In espousal, however, this cohort of designers is also pushing it a step further, which, of course is a good thing! Konsola, for example, creates her garments directly on a mannequin, without a pattern, making them one-of-a-kind works. Her intense knits and dresses in natural colors can be worn in different ways, leaving that final touch to individualism. Not many designers today can claim to have worked like that. “They follow the philosophy of the ancient Greek garment, where the body is free and not trapped,” she says.
The same might be said of the work of Milan-based Angelos Frentzos, a ground-breaking Greek designer who’s gotten his share of exposure in the past few years. He graduated from a local design school at the same time as Sophia Kokosalaki, and they are close friends. Frentzos, whose idiosyncratic style is geared towards creating the perfect female figure, is amazingly enough, better known among his contemporaries for his menswear!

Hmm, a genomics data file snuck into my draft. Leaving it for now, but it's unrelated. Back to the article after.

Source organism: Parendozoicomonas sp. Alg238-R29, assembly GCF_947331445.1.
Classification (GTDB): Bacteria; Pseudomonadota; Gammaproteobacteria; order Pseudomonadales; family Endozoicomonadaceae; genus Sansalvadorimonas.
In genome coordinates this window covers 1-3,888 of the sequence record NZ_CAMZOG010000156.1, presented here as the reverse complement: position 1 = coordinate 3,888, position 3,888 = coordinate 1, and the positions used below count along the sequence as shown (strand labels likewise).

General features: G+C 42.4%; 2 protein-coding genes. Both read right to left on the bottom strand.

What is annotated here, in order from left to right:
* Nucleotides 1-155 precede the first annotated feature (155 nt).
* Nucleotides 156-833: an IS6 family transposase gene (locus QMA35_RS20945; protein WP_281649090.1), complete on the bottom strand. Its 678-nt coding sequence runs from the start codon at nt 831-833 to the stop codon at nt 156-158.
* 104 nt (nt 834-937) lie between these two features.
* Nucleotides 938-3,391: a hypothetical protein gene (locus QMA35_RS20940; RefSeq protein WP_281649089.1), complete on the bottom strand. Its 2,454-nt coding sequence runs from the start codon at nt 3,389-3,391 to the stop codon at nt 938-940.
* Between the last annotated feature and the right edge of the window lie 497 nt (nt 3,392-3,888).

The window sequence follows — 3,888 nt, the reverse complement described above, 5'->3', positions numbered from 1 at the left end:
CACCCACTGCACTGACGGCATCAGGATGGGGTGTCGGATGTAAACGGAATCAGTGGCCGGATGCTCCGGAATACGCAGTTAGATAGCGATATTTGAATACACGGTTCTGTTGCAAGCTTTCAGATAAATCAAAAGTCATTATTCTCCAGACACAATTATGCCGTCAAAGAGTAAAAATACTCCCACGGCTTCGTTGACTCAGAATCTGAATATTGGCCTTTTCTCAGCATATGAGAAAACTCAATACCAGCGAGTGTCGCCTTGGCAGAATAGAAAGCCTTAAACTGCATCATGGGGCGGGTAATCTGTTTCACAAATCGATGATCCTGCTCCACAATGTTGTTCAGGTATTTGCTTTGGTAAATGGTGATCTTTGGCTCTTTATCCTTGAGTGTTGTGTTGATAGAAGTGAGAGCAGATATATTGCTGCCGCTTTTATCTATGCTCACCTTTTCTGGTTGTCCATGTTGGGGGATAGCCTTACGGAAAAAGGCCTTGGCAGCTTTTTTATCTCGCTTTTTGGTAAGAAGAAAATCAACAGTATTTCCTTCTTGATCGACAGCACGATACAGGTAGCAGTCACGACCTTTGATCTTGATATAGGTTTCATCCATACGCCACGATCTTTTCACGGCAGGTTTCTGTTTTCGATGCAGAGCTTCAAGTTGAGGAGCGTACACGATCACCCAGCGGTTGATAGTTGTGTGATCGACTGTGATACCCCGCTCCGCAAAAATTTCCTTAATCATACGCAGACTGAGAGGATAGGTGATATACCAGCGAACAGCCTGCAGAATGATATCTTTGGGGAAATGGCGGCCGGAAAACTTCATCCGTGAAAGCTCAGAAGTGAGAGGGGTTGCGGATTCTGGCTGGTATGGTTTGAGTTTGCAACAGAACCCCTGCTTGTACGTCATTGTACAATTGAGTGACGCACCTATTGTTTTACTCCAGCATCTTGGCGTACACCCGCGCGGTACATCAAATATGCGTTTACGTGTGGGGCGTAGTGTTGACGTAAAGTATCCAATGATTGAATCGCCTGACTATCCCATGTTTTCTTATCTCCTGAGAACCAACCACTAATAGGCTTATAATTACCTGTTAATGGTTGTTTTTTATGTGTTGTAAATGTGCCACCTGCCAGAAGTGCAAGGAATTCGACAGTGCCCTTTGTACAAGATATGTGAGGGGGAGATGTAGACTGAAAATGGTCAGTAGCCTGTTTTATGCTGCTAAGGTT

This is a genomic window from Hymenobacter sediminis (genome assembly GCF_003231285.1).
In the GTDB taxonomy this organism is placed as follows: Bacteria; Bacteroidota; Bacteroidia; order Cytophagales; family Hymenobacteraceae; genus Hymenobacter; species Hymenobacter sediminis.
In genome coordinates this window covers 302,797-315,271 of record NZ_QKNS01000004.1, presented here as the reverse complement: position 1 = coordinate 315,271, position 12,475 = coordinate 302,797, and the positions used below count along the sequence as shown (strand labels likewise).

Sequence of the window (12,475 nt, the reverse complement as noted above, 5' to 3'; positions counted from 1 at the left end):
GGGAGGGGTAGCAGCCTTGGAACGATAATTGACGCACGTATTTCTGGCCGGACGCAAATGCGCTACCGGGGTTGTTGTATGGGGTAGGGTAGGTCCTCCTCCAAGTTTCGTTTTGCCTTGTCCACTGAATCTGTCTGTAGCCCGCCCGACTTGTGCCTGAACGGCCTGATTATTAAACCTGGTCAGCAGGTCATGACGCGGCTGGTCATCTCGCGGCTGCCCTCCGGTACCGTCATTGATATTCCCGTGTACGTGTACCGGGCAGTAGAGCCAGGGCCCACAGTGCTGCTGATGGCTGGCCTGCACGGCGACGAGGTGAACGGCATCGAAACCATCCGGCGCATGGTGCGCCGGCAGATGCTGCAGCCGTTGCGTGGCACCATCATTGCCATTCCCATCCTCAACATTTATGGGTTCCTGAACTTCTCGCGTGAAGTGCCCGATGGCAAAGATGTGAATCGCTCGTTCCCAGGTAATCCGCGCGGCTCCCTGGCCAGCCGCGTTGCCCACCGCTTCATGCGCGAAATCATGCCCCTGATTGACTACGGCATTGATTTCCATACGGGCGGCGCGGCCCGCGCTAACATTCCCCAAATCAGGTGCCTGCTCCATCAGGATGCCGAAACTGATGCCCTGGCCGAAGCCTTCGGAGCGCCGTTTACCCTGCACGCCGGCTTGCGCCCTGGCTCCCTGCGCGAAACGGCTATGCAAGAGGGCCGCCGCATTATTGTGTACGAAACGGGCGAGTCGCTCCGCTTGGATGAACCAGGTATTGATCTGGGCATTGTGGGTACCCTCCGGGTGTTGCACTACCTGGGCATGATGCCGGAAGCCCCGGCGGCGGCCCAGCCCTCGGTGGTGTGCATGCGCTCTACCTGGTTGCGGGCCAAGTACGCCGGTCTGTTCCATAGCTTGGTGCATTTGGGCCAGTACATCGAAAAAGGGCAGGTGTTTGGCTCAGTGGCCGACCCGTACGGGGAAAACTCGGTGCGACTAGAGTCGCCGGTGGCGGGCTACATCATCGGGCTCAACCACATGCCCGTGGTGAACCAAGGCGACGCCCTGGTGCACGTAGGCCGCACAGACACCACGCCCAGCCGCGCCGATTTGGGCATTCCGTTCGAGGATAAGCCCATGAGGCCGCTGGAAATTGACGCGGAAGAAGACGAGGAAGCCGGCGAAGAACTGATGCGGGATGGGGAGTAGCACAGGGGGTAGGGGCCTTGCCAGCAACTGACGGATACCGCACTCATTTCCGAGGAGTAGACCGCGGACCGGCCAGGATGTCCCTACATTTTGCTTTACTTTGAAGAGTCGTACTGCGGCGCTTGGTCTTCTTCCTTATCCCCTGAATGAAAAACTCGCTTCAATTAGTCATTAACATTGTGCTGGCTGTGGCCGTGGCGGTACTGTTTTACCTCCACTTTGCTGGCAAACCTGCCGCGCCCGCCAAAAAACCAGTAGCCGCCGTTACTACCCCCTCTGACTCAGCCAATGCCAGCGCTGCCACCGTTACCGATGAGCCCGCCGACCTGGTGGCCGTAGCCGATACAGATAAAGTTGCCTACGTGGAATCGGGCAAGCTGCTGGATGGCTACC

“Greeks are competitive not only on a level of ideas but also on a level of creativity,” Dimitris Alexakis, from the Greek design duo Deux Hommes,points out. Inspired by the Mediterranean silhouette found in ancient-Greek garments, Deux Hommes make “body-conscious clothes, based on clarity and an understated notion of sexiness, where the structured silhouette is given a last-minute abstraction”.
“We should not underestimate Greek potential,” says Guia. “Greeks can work miracles!”